The Baltic Exchange's grand, marble hall, which served as a trading floor and ballroom, was damaged in IRA bombings in 1992, but its more valuable stone elements were preserved and will be restored.
TALLINN - Like a giant Lego set, a historic London building has been dismantled, packed in crates and shipped to Tallinn for reassembly. The building is known as The Baltic Exchange, a grandiose marble hall that once served as the main center for trade between Baltic Sea ports and England. It was badly damaged during the 1992 IRA bombings and was removed piece-by-piece from its central London location.
Two Estonian businessmen, Heiti Haal and Eerik-Niiles Kross, have now purchased the remains of the building and plan to rebuild it in central Tallinn.
On Saturday June 9 the first of 50 containers arrived at Muuga Port, carrying the over 1,000 tons of granite, marble and interior fixings that make up The Baltic Exchange.
"It's an architectural gem," said Sander Pullerits, project manager of the reconstruction.
"The French once brought massive monuments over from Egypt. We're doing something similar. We are bringing a part of the Baltic Sea history back to Tallinn."
Kross discovered the building by accident. He stumbled upon a website listing the pieces for sale while researching architectural antiques to find distressed wood for his apartment floor.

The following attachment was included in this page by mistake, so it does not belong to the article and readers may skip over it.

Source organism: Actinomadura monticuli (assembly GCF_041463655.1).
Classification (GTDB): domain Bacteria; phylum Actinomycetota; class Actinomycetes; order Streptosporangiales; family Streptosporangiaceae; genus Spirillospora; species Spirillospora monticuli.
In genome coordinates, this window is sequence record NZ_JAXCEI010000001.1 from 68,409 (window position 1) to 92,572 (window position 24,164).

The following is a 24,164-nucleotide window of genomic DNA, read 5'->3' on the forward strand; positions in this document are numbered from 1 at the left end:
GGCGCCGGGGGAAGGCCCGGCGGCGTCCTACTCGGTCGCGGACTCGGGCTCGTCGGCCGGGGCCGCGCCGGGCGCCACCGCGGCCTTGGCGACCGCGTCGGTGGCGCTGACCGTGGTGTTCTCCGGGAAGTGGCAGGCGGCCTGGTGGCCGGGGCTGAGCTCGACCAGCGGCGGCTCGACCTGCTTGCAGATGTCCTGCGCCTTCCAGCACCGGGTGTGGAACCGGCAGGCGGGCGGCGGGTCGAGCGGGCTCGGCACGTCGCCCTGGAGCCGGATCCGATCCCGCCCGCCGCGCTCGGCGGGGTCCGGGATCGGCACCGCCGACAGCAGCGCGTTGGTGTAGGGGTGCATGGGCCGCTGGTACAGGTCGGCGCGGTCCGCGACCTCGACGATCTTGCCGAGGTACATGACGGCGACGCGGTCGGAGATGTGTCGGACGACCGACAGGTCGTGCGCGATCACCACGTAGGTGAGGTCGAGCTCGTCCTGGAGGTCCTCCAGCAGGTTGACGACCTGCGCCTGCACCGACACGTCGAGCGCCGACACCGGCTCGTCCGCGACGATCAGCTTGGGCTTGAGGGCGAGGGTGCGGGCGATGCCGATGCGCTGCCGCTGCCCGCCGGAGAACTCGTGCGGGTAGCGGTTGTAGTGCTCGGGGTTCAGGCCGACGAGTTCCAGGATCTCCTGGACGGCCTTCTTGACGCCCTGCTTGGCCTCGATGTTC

It had languished in storage for over ten years after being damaged in the IRA bombing, which also destroyed several office buildings nearby.
Built in 1903, the exquisite marble hall served as a trading floor, ballroom and even a set for the Anthony Hopkins film "Howard's End."
Its heritage listing was removed after the bombing. In its place now stands one of the most recognizable icons of London, the Swiss RE tower, better known as "The Gherkin."
Last summer Kross and Hall signed off on the purchase for 800,000 pounds (1,183,000 euros).
They are now negotiating with several agents to find a suitable location for the building in central Tallinn.
The building will feature office space, a restaurant and a ballroom.
The owners hope to attract maritime companies to maintain a link with the building's history, and the Estonian Maritime Museum will open an exhibition space on the first floor.
Pullerits said much of the building will have to be built new, as only the expensive stone elements were preserved.
"They didn't preserve the cheaper stone, but there is still a lot of the original interior. There are marble columns, arches, staircases, balustrades, several fireplaces, wall paneling, and even old telephone booths.
"Unfortunately some of it was destroyed in the bombing, including the beautiful glass dome, which was one of the most important parts. We will restore the rest as the building is constructed."
The rebuilding effort could take as long as two years, and specialist restorers will be required to piece the fragments together.
When complete, Pullerits said the building would stand as an icon of Tallinn's maritime history and its renewed economic success.